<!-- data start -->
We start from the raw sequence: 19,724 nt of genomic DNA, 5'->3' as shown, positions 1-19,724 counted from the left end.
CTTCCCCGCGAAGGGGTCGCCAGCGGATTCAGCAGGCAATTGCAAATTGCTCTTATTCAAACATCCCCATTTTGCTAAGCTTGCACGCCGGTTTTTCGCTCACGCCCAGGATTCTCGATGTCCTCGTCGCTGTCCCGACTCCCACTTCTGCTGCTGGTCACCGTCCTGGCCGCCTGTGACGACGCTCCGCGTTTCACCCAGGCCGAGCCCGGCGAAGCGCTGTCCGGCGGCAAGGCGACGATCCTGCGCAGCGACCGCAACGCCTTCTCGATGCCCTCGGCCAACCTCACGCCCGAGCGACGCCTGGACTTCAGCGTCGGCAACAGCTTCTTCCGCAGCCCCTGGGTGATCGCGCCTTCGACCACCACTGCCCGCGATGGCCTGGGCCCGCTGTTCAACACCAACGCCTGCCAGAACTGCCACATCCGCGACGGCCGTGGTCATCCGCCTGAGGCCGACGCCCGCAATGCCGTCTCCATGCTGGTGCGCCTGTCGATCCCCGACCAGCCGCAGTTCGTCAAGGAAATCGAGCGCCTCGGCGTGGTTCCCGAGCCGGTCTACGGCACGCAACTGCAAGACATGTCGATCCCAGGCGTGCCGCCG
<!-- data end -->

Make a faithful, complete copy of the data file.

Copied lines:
We start from the raw sequence: 19,724 nt of genomic DNA, 5'->3' as shown, positions 1-19,724 counted from the left end.
CTTCCCCGCGAAGGGGTCGCCAGCGGATTCAGCAGGCAATTGCAAATTGCTCTTATTCAAACATCCCCATTTTGCTAAGCTTGCACGCCGGTTTTTCGCTCACGCCCAGGATTCTCGATGTCCTCGTCGCTGTCCCGACTCCCACTTCTGCTGCTGGTCACCGTCCTGGCCGCCTGTGACGACGCTCCGCGTTTCACCCAGGCCGAGCCCGGCGAAGCGCTGTCCGGCGGCAAGGCGACGATCCTGCGCAGCGACCGCAACGCCTTCTCGATGCCCTCGGCCAACCTCACGCCCGAGCGACGCCTGGACTTCAGCGTCGGCAACAGCTTCTTCCGCAGCCCCTGGGTGATCGCGCCTTCGACCACCACTGCCCGCGATGGCCTGGGCCCGCTGTTCAACACCAACGCCTGCCAGAACTGCCACATCCGCGACGGCCGTGGTCATCCGCCTGAGGCCGACGCCCGCAATGCCGTCTCCATGCTGGTGCGCCTGTCGATCCCCGACCAGCCGCAGTTCGTCAAGGAAATCGAGCGCCTCGGCGTGGTTCCCGAGCCGGTCTACGGCACGCAACTGCAAGACATGTCGATCCCAGGCGTGCCGCCG